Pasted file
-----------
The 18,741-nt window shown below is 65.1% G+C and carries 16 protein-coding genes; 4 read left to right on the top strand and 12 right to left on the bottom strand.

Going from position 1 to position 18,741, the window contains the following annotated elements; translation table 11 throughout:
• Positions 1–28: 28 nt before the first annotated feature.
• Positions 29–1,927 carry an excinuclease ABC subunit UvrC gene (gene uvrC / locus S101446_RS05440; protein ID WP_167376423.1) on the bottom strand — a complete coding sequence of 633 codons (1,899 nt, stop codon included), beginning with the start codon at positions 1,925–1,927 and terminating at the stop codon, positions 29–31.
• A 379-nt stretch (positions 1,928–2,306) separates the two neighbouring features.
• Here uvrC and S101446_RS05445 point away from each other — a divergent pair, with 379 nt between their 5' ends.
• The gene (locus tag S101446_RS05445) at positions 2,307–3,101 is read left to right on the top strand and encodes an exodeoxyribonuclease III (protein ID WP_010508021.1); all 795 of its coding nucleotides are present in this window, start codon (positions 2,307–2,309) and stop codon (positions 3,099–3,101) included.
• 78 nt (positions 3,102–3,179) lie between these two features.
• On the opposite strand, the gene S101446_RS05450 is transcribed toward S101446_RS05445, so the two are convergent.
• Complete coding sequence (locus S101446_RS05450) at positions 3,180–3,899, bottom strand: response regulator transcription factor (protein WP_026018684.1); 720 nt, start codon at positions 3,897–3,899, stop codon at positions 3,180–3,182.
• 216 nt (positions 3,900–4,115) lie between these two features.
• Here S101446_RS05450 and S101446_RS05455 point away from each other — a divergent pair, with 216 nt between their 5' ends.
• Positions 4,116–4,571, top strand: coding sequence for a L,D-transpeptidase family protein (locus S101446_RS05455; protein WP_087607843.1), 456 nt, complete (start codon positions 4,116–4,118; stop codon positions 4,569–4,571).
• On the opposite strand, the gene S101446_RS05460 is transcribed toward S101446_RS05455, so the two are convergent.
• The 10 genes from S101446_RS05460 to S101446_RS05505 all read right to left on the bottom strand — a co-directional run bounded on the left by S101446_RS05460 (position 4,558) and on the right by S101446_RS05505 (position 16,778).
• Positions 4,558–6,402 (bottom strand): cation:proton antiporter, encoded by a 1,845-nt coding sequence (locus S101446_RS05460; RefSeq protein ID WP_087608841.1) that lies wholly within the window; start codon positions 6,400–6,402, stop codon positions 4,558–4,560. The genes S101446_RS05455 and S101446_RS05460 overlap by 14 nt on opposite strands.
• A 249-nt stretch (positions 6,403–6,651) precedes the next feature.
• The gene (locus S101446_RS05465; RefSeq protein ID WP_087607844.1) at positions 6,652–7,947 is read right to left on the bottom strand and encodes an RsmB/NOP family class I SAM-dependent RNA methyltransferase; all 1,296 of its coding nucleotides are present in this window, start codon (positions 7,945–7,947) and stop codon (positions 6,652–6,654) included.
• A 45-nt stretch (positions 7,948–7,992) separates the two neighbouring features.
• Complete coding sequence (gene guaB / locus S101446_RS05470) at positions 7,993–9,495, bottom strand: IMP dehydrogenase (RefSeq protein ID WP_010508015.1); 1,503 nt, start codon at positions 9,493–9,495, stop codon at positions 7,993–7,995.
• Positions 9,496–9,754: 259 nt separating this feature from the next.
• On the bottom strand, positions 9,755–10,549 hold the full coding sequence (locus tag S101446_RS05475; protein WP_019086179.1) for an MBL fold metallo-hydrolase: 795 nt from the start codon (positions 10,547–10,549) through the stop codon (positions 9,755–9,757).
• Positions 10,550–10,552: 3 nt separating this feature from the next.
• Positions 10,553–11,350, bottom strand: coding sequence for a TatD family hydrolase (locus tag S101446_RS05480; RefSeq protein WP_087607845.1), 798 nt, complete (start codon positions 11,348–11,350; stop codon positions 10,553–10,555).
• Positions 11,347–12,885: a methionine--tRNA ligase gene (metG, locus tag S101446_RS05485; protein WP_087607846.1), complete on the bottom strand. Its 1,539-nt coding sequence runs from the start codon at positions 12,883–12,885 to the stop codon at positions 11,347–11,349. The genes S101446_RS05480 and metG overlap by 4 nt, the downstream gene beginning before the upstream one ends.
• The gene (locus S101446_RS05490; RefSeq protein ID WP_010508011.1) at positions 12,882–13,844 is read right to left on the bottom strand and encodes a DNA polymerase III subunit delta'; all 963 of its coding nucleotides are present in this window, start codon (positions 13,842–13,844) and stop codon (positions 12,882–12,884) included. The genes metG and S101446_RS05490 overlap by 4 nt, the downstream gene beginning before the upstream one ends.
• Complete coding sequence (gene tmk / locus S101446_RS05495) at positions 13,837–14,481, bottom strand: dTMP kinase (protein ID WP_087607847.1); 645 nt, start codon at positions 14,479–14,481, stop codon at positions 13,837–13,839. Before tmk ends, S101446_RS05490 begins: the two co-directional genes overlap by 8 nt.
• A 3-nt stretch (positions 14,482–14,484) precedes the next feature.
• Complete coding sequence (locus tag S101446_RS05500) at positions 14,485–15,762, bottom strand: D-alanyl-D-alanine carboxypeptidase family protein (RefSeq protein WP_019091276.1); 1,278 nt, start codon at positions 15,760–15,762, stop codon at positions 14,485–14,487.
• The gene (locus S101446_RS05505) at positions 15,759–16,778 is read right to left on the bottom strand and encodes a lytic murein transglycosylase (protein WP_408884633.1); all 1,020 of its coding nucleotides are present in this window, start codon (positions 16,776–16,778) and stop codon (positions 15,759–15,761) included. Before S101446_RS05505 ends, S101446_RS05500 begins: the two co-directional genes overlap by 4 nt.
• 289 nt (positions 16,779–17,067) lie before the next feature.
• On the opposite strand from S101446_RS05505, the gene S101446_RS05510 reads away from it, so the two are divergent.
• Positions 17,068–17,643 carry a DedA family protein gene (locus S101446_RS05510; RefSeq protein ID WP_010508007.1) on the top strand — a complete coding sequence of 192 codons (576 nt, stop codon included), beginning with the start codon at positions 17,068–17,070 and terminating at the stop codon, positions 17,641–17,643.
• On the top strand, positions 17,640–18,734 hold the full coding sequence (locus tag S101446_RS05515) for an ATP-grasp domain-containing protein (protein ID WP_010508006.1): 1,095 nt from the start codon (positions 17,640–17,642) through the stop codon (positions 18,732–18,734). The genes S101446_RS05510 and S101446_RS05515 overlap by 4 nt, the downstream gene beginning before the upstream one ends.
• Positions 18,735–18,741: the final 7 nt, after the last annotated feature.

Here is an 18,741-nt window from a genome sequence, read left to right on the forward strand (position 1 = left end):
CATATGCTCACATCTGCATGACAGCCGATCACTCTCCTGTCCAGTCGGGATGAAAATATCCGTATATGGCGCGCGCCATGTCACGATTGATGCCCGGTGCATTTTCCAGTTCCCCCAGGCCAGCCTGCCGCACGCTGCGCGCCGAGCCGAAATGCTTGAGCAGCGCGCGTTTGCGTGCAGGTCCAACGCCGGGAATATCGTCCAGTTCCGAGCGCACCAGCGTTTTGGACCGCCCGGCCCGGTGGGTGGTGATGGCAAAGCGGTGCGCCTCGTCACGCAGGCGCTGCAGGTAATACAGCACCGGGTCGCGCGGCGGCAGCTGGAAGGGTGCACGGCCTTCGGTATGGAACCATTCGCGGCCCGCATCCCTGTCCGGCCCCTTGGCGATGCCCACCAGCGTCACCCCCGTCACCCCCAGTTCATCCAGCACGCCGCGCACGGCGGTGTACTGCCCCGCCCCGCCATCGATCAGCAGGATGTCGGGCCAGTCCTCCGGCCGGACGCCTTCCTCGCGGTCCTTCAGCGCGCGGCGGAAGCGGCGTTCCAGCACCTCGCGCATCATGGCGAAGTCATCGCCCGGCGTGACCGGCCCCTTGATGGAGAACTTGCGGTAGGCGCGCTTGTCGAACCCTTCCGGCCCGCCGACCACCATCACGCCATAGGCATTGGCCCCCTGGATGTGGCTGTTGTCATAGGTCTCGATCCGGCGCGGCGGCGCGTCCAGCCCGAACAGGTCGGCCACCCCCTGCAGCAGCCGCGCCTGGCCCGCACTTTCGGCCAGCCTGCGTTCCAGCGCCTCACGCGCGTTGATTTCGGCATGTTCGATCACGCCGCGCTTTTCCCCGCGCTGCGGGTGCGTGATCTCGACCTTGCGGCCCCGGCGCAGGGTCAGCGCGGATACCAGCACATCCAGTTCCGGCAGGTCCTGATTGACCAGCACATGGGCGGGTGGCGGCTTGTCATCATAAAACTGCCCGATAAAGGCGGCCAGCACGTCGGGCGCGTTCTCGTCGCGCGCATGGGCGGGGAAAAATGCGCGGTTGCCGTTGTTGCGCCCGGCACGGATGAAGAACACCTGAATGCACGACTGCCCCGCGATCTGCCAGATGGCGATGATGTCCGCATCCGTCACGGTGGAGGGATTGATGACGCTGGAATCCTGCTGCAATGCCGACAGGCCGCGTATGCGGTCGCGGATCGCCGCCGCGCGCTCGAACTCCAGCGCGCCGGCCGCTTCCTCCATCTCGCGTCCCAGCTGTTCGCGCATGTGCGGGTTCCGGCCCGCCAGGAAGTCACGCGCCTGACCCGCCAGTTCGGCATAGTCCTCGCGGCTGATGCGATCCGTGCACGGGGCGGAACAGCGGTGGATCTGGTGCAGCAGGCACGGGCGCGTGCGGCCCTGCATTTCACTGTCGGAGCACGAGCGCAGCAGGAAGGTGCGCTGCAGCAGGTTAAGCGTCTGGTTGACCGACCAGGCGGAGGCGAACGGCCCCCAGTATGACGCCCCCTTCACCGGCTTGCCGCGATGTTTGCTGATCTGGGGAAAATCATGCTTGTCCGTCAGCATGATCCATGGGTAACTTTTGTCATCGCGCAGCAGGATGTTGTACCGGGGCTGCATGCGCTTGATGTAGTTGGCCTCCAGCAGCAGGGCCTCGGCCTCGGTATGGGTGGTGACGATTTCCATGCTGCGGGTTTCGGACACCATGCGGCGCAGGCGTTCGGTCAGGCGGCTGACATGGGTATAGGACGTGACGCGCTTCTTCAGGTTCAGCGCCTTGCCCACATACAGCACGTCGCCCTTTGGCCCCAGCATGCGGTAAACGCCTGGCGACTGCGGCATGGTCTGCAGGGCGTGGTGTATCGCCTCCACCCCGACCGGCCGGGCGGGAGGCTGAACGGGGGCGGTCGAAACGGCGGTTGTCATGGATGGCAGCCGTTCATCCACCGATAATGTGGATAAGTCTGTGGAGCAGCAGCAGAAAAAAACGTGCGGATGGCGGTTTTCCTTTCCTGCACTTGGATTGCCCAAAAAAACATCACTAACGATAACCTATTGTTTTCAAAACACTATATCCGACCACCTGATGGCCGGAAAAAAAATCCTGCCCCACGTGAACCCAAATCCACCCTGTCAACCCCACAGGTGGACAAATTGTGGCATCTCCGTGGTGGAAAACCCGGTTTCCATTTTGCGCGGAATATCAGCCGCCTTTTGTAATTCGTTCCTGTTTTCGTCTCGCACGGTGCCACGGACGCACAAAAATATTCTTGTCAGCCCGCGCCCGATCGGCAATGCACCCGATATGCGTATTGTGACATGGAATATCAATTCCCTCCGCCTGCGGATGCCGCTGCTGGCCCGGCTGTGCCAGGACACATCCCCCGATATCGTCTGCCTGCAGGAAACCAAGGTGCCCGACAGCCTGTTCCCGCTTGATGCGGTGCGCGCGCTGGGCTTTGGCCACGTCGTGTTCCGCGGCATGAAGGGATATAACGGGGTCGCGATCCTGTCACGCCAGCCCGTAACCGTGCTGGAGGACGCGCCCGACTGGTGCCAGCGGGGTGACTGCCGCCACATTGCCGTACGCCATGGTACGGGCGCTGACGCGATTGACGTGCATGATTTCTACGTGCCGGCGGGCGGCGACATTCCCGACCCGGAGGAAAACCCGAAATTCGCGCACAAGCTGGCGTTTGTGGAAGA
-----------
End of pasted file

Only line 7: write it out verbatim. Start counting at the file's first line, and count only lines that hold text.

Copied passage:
• The gene (locus tag S101446_RS05445) at positions 2,307–3,101 is read left to right on the top strand and encodes an exodeoxyribonuclease III (protein ID WP_010508021.1); all 795 of its coding nucleotides are present in this window, start codon (positions 2,307–2,309) and stop codon (positions 3,099–3,101) included.